What does 'integration' mean to you?
Tell us: What does 'integration' mean to you?
In this chapter, we've provided you with a fundamental understanding of the various facets of integration and how the debate and approaches vary in Europe and Canada. While it's important to understand how governments manage (or don't manage) this process, integration is something that doesn't start and stop with policy. That's why we have included views from those working in the field, either supporting or circumventing integration policy, as well as voices from the public to get a taste for how people actually understand this term and what ideal they wish for in their societies.
Now, the 'Us' & 'Them' course community wants to hear from you:
Here are some guiding questions to draw from:
- What do you think of Prof. Dr. Naika Foroutan's four fields of integration (structural, social, cultural, identificative), and which do you feel are emphasized most in your society?
- Would you prefer to see integration as a top-down, bottom-up, or another directional process?
- What ways do your societies and governments support or not support integration and multiculturalism (e.g. through resources like integration courses or symbolically through representation)?
- Who in your societies needs integrating, from your point of view? Does integration stop with refugees and immigrants?
- How do you think we can best measure integration? What counts most (e.g. numbers, personal encounters, building networks)?
- Where do you think Europe is headed when it comes to integration? Do you think Europe can learn something from the Canadian example?
Click 'Start in Journal', and fill out the entry. How you do this is up to you: You can use just words, or add pictures or links to articles or videos to highlight your point!
Is this journal assignment required?
No! Nothing in our course is 'required', and there are no grades, but we encourage you to reflect on these topics and share if you feel comfortable, so that others in the course can benefit from your experiences.
What Does Integration Mean to Me?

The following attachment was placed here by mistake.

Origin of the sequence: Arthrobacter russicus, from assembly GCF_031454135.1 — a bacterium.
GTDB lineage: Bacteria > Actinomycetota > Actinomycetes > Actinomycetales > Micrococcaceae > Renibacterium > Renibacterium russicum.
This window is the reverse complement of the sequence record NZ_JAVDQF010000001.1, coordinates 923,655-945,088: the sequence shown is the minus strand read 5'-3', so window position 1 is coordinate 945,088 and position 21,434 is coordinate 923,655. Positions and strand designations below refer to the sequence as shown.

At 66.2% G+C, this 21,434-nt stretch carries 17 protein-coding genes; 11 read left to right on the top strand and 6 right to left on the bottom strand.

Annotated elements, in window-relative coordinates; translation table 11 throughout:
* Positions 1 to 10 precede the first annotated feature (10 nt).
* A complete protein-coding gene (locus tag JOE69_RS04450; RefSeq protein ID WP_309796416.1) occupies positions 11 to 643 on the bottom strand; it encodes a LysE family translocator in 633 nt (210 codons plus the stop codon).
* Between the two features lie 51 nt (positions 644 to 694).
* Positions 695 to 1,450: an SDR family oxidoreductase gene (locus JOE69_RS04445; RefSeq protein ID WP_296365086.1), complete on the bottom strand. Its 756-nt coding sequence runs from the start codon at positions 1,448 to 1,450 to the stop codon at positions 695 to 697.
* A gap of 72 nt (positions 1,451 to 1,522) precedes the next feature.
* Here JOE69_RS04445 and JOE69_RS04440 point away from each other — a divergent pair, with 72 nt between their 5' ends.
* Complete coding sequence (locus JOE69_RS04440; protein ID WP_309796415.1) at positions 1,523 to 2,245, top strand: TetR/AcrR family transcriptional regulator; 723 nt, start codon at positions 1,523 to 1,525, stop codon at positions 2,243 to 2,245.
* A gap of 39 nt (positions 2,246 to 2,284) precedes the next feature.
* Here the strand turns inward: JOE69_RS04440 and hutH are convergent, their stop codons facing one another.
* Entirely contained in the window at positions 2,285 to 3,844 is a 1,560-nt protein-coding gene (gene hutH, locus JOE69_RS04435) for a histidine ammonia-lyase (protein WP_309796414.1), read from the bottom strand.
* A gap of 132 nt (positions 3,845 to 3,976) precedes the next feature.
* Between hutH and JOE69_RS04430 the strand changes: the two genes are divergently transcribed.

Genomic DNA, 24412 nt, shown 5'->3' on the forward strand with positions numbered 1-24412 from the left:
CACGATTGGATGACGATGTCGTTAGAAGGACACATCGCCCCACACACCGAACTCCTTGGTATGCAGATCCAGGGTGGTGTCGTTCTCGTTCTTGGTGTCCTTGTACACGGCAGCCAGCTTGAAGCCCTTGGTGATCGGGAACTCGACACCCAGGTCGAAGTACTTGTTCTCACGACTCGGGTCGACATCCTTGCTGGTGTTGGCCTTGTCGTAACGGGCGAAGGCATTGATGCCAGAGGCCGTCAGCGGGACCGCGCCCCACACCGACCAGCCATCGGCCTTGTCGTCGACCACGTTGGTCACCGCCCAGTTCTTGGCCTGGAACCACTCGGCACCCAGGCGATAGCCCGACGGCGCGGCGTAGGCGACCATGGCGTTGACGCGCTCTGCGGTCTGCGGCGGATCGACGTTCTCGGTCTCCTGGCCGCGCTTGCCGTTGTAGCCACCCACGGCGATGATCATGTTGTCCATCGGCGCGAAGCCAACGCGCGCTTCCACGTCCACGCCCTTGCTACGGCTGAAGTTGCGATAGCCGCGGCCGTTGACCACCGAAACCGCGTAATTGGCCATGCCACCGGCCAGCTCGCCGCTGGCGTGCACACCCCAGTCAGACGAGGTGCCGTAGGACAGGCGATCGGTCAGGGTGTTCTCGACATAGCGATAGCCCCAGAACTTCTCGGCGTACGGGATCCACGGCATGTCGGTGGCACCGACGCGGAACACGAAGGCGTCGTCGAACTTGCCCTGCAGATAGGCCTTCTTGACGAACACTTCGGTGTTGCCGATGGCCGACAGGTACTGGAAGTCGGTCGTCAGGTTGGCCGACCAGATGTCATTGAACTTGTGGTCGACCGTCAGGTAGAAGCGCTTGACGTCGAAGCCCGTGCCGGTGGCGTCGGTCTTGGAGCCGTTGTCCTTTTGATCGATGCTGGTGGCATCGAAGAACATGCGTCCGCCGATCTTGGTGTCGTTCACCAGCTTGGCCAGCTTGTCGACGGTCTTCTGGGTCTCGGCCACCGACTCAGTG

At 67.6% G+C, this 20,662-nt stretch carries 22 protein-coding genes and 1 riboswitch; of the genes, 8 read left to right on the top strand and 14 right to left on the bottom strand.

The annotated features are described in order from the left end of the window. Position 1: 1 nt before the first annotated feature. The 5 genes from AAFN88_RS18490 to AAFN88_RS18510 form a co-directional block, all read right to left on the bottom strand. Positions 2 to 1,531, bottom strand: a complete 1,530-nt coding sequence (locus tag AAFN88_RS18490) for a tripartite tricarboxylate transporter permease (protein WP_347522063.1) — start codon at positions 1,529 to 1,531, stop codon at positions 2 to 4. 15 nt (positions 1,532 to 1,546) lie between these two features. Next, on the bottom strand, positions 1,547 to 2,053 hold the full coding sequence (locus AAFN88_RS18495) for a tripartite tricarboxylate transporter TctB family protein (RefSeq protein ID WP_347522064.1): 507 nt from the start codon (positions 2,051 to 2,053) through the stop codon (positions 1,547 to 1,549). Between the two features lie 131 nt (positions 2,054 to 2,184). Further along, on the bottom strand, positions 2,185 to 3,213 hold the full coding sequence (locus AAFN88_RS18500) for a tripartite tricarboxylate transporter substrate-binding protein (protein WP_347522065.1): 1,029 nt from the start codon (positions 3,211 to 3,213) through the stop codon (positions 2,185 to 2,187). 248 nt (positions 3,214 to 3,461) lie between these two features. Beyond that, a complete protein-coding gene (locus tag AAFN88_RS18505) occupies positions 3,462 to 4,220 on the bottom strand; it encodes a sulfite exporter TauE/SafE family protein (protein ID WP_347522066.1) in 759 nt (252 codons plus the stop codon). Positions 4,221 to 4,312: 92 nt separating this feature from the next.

I have lived in five different societies, that is, those of New York, Oregon, Belgium, the Netherlands, and Croatia, in particular in a war-torn part of Croatia. In New York and Oregon, which are two very different societies, integration and acceptance were relatively easy. In the others, there were very strong barriers against integration. I like Dr. Foroutan's model from a theoretical point of view. If we are looking at a top-down model, this all applies. However, the question is, if such a model is proper and is defensible. I believe that there needs to be a horizontal model, that is, where the immigrant and his/her culture adapt to the receiving culture and vice versa, as the speaker from Turkey indicated. That enriches both cultures. In fact, despite protests to the contrary, no government really supports horizontal integration. Their models are strictly top-down. They may give lip service to multiculturalism, but that has nothing to do with reality. I believe that it would be good if the targets of integration were to be politicians, police, and bureaucrats. To me, they are on the margins of society and really need to learn what people on the ground are thinking and doing, and, somehow, to be integrated into society. It is they who present the greatest barriers to an integrated, multicultural society. There should be encouragement of great diversity in society, which makes everyone richer. Measurement of integration is difficult. I think that most Western societies have an obsession with quantitative statistics. I think that qualitative descriptions are far better in this regard. I am pessimistic about where Europe is going with regard to integration. Current governmental attitudes, which emphasize policing and keeping people out rather than welcoming them and treating them in a humanitarian manner, are extremely damaging to all societies concerned. I grant that it is my area, but I am extremely concerned about the lack of psychological assistance to those coming to Europe. I also am extremely concerned that there are no real policies to encourage integration on any of the levels noted by Dr. Foroutan nor to heal the wounds caused in the regions of origin and along the way. I am virtually certain that, in the long run, this will cause disasters in terms of violence and prejudice and racism. I think that one of the questions for this course is how to avoid these problems. The real question is how to get to the policymakers and to those financing such programs and to get them to understand reality.